Note that I did not follow the convention of putting quotation marks around family values. That punctuation is appropriate only when the phrase is defined in a narrow, partisan way, aimed at claiming that some large number of Americans don’t believe in family responsibility or love.

I will be haunted for a long time by last Saturday’s funeral for Beau Biden, the vice president’s son, who died of cancer at the age of 46. I suspect anyone who watched or listened to the eulogies feels this way, and I hope especially that staunch social conservatives give some of their attention to hearing the tributes. Beau Biden’s sister, Ashley, and his brother, Hunter, spoke with a power and an authenticity about love, devotion, and connection that said more about how irreplaceable family solidarity is than a thousand speeches or sermons.

And President Obama captured rather precisely what family is about when he described what he called “the Biden family rule.” Its components: “If you have to ask for help, it’s too late. It meant you were never alone; you don’t even have to ask, because someone is always there for you when you need them.”

I certainly don’t pretend that social conservatives who experience these eulogies will suddenly convert to liberalism or be transformed into supporters of Obama or Joe Biden. What the Biden funeral brought home is that the feelings and convictions that very nearly all of us — left, right, center, and apolitical — have about the bonds between parents and children, brothers and sisters, truly transcend our day-to-day arguments. We so often wage political war around the family that we forget how broadly shared our reverence for it is.

This helps explain the paradox of the gay marriage issue: Our opinions on it have changed in large part because of ties of family and friendship. A Pew survey released this week found that now 57 percent of Americans favor allowing same-sex marriage, while 39 percent oppose it. Just five years ago, only 42 percent of Americans supported same-sex marriage, while 48 percent opposed it.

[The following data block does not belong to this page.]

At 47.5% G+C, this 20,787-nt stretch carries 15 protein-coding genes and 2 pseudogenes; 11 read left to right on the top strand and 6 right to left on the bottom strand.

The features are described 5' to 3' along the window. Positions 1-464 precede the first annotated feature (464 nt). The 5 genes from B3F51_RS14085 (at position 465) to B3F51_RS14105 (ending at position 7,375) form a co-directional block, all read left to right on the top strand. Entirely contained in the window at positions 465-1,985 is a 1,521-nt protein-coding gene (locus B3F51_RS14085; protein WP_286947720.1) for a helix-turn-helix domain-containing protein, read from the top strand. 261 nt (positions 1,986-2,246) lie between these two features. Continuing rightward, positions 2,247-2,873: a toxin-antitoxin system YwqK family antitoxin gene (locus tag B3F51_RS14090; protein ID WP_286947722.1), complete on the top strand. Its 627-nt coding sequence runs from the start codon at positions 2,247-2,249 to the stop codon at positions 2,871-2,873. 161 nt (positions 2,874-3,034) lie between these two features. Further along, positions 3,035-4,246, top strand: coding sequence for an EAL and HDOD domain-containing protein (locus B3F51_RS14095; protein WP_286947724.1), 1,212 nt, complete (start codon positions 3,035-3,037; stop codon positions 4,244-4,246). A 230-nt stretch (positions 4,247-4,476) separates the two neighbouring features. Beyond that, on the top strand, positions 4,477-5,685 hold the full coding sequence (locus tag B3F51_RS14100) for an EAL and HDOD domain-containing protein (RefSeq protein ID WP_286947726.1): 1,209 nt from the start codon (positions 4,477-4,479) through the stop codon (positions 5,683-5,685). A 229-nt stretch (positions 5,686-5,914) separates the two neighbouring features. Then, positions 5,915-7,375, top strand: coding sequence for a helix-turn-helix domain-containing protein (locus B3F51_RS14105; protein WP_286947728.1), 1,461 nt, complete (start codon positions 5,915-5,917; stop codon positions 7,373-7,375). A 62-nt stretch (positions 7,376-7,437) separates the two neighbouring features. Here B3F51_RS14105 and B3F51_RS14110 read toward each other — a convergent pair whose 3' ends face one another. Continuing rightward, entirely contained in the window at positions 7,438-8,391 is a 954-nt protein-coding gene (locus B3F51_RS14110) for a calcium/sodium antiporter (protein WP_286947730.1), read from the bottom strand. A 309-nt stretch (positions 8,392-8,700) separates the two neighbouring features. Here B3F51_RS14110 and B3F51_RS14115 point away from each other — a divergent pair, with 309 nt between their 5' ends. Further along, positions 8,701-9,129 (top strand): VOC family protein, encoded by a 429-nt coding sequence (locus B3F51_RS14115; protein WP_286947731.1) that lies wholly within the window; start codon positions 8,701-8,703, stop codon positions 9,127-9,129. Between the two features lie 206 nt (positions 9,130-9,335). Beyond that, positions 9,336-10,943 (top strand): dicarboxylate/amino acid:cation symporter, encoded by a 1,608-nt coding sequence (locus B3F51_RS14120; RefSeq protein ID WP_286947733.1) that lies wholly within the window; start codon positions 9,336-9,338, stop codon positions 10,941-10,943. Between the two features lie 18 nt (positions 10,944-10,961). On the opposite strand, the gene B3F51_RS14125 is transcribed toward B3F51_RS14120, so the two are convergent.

The key to this long-term shift is deeply personal. The number of Americans who know that someone they care about is gay or lesbian has skyrocketed over the decades, and risen a lot even in recent years. Pew found that the proportion of Americans who know someone who is homosexual has gone to 88 percent, from 61 percent in 1993. Among those who know many people who are gay or lesbian, 73 percent support same-sex marriage. Among those who know no gays or lesbians, 59 percent are opposed.

These numbers underscore again that so many of the issues related to family are more complicated (and less about ideology) than the angry, direct-mail style of discourse we are accustomed to on these matters would suggest.

Yet you don’t have to be right wing to worry that the family in the United States faces severe stresses and challenges. It would be genuinely useful if the 2016 campaign focused on practical measures that would help parents do their jobs.

Discussions of how policies on taxes, child care, family leave, wages, and criminal justice affect the family’s well-being (and specific proposals in each area) would be so much more constructive than polemics that cast one part of our population as immoral enemies of family life and the other as narrow-minded bigots. A politics of recrimination does a profound disservice to how much all of us care about family.

In 2007, after a Democratic presidential debate, I was approached in the spin room by Beau Biden, then Delaware’s attorney general. He wanted to talk about how well his dad performed, and his father had, indeed, done very well that night on the stage. But Beau Biden was most animated (and spoke at much greater length) when he turned to describing what an extraordinary father Joe Biden had been.